In November 2007, after John Howard lost his seat, three people announced their intention to run for the leadership of the Liberal Party – Brendan Nelson, Malcolm Turnbull and Tony Abbott. The position of Deputy was contested by Julie Bishop, Christopher Pyne and Andrew Robb.
The day before the ballot, Abbott withdrew, and Nelson went on to defeat Turnbull 45 to 42. Biographer Paddy Manning regards Turnbull’s decision to criticise Howard over not apologising to the Stolen Generation as sending votes to Nelson.
In September the following year, Turnbull successfully challenged Nelson, winning the ballot by 45 to 41. He had been an MP for less than four years.
In an interview on the evening of the challenge, Kerry O’Brien quipped “What took you so long?”
In answer to the assertion that he was perceived as a “driven man… a man in a hurry, a man determined to get what he wants”, Malcolm said:
“Well, I’m determined to do what is right. I stand up for what I believe in. I’m prepared to take on big challenges; I’m prepared to take on powerful people and institutions, and causes which are unpopular. I think leaders have to be brave, they have to stand up for what they believe in, and they’ve got to have the courage of their convictions. And that’s how I’ve lived my life. If that makes me driven, Kerry, then, so be it.”
Nowadays that driven leader has lain down and is being towed around by the likes of George Christensen and Andrew Nikolic. His fine words are a thing of the past, replaced by slogans, fear and smear campaigns, and political imaging.
Malcolm’s release of a video about his father is a message he has used before. In the 2008 interview on 7:30 Report Kerry O’Brien asked him about it.
KERRY O’BRIEN: You sought today to downplay your position of wealth and privilege by painting your childhood as one of struggle in a rented flat, with a single parent, very short of money. I know your mother left when you were just nine, which must have been very tough – goes without saying. But it was Vaucluse and Double Bay, and it was Sydney Grammar. What’s your message: I’m not the silvertail you think I am?
MALCOLM TURNBULL: Well, Kerry, you’re right. I mean, I’ve always lived in the eastern suburbs, and the – my dad and I and, you know, after he got remarried when I was sort of well into my teens, he and my stepmother – so, the three of us always lived in flats. After my mother left, we moved out of one small flat into a much smaller one, which he rented. Money was very, very tight. I mean, I don’t want to sound mawkish about it, but dad was a battler. And he sent me to Sydney Grammar School as a boarder, because he travelled a lot as a hotel broker. And he struggled. I tell you, he struggled to pay those fees. It was not easy for him. And I – you know, the most amazing thing about him, Kerry, I mean leaving aside the financial side, was he brought me up to love and respect my mother and notwithstanding a very unhappy divorce, he never said a bad word about my mother, notwithstanding the events that had happened. And it was a – that discipline. His love for me was so great that he was disciplined enough to say, “It is in Malcolm’s interest that he always love his mother regardless of what has happened.” And he made sure that happened. He was a very strong man.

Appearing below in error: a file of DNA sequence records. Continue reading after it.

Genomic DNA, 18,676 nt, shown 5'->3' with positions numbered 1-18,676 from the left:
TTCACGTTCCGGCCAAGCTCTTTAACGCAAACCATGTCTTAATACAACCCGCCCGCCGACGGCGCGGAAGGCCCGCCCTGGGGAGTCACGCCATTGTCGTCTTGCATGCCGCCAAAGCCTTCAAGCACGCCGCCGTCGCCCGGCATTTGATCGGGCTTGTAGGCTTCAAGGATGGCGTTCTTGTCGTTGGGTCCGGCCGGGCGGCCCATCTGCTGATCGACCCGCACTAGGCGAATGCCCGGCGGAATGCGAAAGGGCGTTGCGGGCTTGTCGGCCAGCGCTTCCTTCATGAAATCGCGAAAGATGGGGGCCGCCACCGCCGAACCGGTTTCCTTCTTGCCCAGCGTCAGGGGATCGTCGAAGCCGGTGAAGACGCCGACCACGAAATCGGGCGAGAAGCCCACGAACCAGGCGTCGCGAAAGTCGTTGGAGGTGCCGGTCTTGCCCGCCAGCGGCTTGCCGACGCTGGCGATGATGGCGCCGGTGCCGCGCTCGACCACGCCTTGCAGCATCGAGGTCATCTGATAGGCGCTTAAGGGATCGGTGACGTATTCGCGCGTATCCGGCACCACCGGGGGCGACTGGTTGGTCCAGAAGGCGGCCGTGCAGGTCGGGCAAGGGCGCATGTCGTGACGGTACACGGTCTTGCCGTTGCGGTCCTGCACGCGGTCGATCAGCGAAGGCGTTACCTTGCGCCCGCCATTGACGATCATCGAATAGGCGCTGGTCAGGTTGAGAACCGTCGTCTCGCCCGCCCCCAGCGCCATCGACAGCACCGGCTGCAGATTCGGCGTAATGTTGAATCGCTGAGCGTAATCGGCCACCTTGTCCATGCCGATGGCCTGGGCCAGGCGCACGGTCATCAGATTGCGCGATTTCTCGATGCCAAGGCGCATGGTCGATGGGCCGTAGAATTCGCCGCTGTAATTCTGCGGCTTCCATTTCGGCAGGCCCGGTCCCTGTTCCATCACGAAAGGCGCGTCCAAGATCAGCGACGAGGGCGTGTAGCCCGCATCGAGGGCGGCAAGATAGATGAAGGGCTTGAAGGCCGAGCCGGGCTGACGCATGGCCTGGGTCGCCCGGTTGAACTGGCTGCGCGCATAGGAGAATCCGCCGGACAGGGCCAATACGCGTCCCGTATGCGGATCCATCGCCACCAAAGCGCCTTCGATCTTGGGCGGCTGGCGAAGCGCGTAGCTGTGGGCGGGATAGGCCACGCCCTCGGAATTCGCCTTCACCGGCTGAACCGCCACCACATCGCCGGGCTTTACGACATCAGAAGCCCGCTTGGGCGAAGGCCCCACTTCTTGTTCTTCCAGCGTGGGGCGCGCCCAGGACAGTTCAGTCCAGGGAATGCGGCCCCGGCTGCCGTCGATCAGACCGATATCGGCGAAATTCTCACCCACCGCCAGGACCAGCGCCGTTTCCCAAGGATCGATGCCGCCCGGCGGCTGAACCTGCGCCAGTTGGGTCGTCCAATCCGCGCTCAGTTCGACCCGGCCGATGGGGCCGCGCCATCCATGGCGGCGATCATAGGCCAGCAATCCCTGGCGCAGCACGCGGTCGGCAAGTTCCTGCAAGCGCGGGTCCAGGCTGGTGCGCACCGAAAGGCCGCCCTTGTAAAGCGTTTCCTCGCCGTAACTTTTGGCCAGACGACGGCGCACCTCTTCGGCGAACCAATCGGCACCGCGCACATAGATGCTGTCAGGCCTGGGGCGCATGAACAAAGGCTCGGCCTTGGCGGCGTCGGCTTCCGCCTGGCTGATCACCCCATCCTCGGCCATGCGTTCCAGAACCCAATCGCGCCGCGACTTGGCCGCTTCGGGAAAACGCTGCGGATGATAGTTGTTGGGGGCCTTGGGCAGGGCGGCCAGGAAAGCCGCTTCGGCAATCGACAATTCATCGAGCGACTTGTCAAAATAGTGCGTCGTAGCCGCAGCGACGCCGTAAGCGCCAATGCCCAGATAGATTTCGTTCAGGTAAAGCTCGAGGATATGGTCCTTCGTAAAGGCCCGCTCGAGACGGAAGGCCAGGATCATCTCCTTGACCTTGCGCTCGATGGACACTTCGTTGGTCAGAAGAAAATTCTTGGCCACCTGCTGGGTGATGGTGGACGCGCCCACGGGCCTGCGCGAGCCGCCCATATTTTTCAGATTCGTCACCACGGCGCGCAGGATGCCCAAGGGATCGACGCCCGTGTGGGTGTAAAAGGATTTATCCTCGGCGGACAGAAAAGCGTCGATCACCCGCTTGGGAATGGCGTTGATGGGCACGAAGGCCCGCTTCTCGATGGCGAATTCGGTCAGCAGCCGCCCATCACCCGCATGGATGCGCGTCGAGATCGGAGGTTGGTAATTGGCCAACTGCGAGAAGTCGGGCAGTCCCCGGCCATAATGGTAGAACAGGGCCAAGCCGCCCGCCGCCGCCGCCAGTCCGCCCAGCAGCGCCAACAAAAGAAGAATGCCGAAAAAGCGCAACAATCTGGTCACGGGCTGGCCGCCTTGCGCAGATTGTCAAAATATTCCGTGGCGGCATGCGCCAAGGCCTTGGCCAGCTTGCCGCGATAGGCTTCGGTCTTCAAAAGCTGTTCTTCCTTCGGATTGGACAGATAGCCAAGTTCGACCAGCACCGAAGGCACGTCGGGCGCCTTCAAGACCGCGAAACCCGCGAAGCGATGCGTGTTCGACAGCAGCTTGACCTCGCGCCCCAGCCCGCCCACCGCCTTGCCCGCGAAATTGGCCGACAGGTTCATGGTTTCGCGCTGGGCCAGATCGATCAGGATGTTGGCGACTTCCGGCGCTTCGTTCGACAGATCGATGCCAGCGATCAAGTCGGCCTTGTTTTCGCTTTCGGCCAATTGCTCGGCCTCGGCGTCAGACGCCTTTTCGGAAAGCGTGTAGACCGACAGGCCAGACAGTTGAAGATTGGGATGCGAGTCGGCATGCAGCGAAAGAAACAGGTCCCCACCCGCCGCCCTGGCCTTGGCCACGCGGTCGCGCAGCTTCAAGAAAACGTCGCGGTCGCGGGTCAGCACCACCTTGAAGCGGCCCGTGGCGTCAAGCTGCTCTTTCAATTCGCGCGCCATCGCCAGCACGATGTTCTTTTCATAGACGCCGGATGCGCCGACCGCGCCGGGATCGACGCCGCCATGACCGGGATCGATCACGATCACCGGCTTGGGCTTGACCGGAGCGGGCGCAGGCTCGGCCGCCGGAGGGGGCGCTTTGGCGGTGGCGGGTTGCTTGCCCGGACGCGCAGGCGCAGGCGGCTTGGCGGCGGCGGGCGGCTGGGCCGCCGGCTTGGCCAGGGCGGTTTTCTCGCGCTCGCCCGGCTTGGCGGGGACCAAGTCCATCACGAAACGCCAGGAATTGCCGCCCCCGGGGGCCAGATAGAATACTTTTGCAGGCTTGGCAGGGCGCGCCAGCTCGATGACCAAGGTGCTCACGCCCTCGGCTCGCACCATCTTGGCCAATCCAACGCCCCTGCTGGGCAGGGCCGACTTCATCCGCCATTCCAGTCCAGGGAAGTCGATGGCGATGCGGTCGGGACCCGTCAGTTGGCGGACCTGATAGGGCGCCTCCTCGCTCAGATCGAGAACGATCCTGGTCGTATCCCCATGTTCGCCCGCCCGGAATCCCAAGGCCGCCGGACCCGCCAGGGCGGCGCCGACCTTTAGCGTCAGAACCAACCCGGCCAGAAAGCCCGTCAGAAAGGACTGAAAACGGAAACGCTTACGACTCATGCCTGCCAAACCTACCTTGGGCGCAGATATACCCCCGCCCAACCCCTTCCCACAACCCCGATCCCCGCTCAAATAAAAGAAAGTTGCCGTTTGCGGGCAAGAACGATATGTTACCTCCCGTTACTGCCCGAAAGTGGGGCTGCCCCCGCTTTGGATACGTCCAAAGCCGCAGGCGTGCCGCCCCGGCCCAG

O’Brien also asked Turnbull about gay equality.
KERRY O’BRIEN: … during the last election, when you were struggling to hold your seat of Wentworth against the tide, and when the gay vote was very important to you, you promised to be a crusader for gay rights, delivering equality for same sex couples. You spoke in favour of the Government’s bill on this issue in a speech in June and you had vowed to persuade Shadow Cabinet to support you. As leader, will you undertake to take – will you take shadow cabinet along with you? Will you tell them this is not negotiable for you? You’ll tell your party that?
MALCOLM TURNBULL: Well, Kerry, the Coalition, you know, the shadow cabinet, the party room is opposed to – or supports ending discrimination against same sex couples.
Yup, that just about sums it up – they are either opposed to or in support of ending discrimination.
When asked “is the Liberal Party you lead ready to embrace a republic?” Turnbull responded:
MALCOLM TURNBULL: … as I said in ’99: if you vote ‘no’ in ’99 – and the nation did vote ‘no’ – it will mean ‘no’ for a very long time. I do not believe a referendum can succeed in Australia prior to the end of the Queen’s reign. And a Prime Minister that tries to run the republican issue now, during the Queen’s reign, has got motives which are not republican motives, they’re just political ones.
One conviction that Malcolm did have the courage to maintain was the urgent need for action on climate change and that an emission trading scheme was the best method to begin the fight.
A year later, that conviction cost him the leadership when Tony Abbott agreed to join the ranks of climate change deniers in return for the top job.
One thing that has become very apparent is that Malcolm does not like to lose, and any convictions that might put him on the losing side are expendable.
It is also apparent that he and his party have no idea what it is like to really struggle – to be unable to find a job, to be unable to find an affordable rental, to be unable to buy groceries, to be unable to turn the heater on, to be stricken by illness or disability, to be marginalised by location or ethnicity.
Perhaps Malcolm may have benefitted more if his father had found a job close to home and let Malcolm spend his childhood growing up in the loving safety of his family. There are more important things than accumulating money.
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